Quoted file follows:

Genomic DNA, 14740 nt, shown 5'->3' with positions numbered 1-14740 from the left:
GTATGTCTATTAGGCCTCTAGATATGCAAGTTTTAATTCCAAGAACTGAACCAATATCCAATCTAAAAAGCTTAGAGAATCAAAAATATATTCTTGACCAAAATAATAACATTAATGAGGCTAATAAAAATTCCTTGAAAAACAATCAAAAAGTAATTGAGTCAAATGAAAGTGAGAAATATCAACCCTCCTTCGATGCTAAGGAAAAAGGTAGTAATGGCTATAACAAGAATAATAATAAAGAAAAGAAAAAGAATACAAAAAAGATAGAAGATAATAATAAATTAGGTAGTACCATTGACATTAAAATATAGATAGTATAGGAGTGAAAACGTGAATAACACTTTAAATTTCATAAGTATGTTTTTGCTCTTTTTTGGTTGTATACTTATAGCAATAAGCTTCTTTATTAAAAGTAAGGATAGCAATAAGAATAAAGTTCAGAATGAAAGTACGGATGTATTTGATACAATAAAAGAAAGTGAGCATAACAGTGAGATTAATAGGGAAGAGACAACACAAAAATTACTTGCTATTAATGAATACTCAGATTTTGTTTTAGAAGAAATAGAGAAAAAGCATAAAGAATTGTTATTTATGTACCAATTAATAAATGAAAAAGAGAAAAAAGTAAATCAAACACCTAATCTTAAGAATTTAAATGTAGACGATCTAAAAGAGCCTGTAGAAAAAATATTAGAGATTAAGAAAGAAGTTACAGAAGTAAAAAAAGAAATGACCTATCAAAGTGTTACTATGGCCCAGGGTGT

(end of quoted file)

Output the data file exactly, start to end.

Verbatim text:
Genomic DNA, 14740 nt, shown 5'->3' with positions numbered 1-14740 from the left:
GTATGTCTATTAGGCCTCTAGATATGCAAGTTTTAATTCCAAGAACTGAACCAATATCCAATCTAAAAAGCTTAGAGAATCAAAAATATATTCTTGACCAAAATAATAACATTAATGAGGCTAATAAAAATTCCTTGAAAAACAATCAAAAAGTAATTGAGTCAAATGAAAGTGAGAAATATCAACCCTCCTTCGATGCTAAGGAAAAAGGTAGTAATGGCTATAACAAGAATAATAATAAAGAAAAGAAAAAGAATACAAAAAAGATAGAAGATAATAATAAATTAGGTAGTACCATTGACATTAAAATATAGATAGTATAGGAGTGAAAACGTGAATAACACTTTAAATTTCATAAGTATGTTTTTGCTCTTTTTTGGTTGTATACTTATAGCAATAAGCTTCTTTATTAAAAGTAAGGATAGCAATAAGAATAAAGTTCAGAATGAAAGTACGGATGTATTTGATACAATAAAAGAAAGTGAGCATAACAGTGAGATTAATAGGGAAGAGACAACACAAAAATTACTTGCTATTAATGAATACTCAGATTTTGTTTTAGAAGAAATAGAGAAAAAGCATAAAGAATTGTTATTTATGTACCAATTAATAAATGAAAAAGAGAAAAAAGTAAATCAAACACCTAATCTTAAGAATTTAAATGTAGACGATCTAAAAGAGCCTGTAGAAAAAATATTAGAGATTAAGAAAGAAGTTACAGAAGTAAAAAAAGAAATGACCTATCAAAGTGTTACTATGGCCCAGGGTGT